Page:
I know you probably have a “Surah Ya-Seen day” once in a while, too. You may call it something else, but I bet it’s still comparable to mine. Perhaps yours is known as “The Day from Hell” instead. I've always called mine “Surah Ya-Seen days” simply because it makes me feel less pissed off that way.
Surah Ya-Seen days usually occur the day after an all-nighter. The level of stress and annoyance varies, depending on whether I have a paper due that day, or a midterm or final exam to take.
Yesterday was a great example of a Surah Ya-Seen day: I was up the night before, skimming through three cultural anthro books in preparation for a seven-page paper due yesterday (which, incidentally, I hadn’t started at the time), and racking my brain for the perfect thesis sentence. I had great quotes, a reference sheet in progress, a slick intro, and a very nice conclusion to boot, but did I have a thesis? Of course not. Come seven a.m., I tried to eat breakfast, and discovered that chewing took far too much effort. Sat there in exhaustion and stared at Shereen and our ummy for a bit, before deciding I had better get a move on. Running late, needed gas, and thus gave myself an annoyed lecture for not stopping to fill up my tank the night before, when I had had plenty of time. (I talk to myself a lot, in case you didn’t know. No, I don’t move my lips.) And still no thesis.
Once in the car, I listened to two tracks of my favorite mix CD, then impatiently stabbed at the "on" button for the radio. Listening to Michelle Branch scream out, “Are You Happy Now?” irritated me yet further, because I had already pretty much figured out I wasn’t happy at the moment, thank you very much. And I generally like cloudy days in September. But not on Surah Ya-Seen days, which is why I narrowed my eyes up at the sky in my best impression of a “Don’t you dare” look. I was actually talking to the sky, but God ultimately took pity on me and decided rain wasn’t a good idea that day after all. And I realized that my latest favorite juice (strawberry-raspberry) tastes like medicine if you drink it right after brushing your teeth. Wonderful. And everyone and their momma was driving much too slowly for my taste.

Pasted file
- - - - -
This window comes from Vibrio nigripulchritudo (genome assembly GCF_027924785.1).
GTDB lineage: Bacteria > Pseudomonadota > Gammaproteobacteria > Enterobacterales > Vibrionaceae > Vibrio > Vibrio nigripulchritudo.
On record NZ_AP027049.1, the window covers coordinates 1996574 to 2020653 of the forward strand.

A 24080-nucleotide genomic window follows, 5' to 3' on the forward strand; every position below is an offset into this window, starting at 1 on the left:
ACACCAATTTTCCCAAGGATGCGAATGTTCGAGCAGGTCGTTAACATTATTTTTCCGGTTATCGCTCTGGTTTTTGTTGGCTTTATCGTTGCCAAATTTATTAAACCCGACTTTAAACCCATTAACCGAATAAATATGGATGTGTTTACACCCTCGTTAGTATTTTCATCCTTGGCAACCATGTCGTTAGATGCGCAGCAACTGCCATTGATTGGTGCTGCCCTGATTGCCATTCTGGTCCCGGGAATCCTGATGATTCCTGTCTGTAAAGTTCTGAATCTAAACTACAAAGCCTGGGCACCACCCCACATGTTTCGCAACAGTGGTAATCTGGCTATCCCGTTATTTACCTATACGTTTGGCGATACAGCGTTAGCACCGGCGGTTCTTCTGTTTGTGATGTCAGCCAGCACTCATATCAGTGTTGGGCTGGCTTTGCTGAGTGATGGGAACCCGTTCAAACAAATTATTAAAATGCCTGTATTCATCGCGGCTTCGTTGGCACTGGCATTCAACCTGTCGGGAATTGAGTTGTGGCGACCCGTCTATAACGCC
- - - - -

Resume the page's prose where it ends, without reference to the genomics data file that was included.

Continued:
So yeah, music never works for me on Surah Ya-Seen days. Instead, I scrabbled around and came up with my favorite Surah Ya-Seen tape (recited by Shaykh Ali Abdur-Rahman Al-Hudhaify—masha'Allah, the most beautiful recitation I've heard so far), and turned it up real loud. I turned it down real quick though, as soon as I remembered I still needed to brainstorm a thesis sentence. But it was good background sound while I struggled to concentrate and mentally string together the perfect set of words.
The computer labs on campus were already full, but I finally found myself a computer. My finger raced to type up the sentences I dimly remembered from my drive. I was abrupt and visibly impatient with the guy from my anthro class who asked to borrow my mini-stapler. Perhaps it had something to do with the fact that he was printing out his anthro paper while I was still barely had a thesis. Plus, he almost stole my reference sheet, which printed out at the same time as his paper. “Hey, that’s mine,” I said, while he backed up a step and stared at me warily. Somehow, I’m always mean to people on Surah Ya-Seen days. I should wear a bright “Stay Clear” warning sign, no?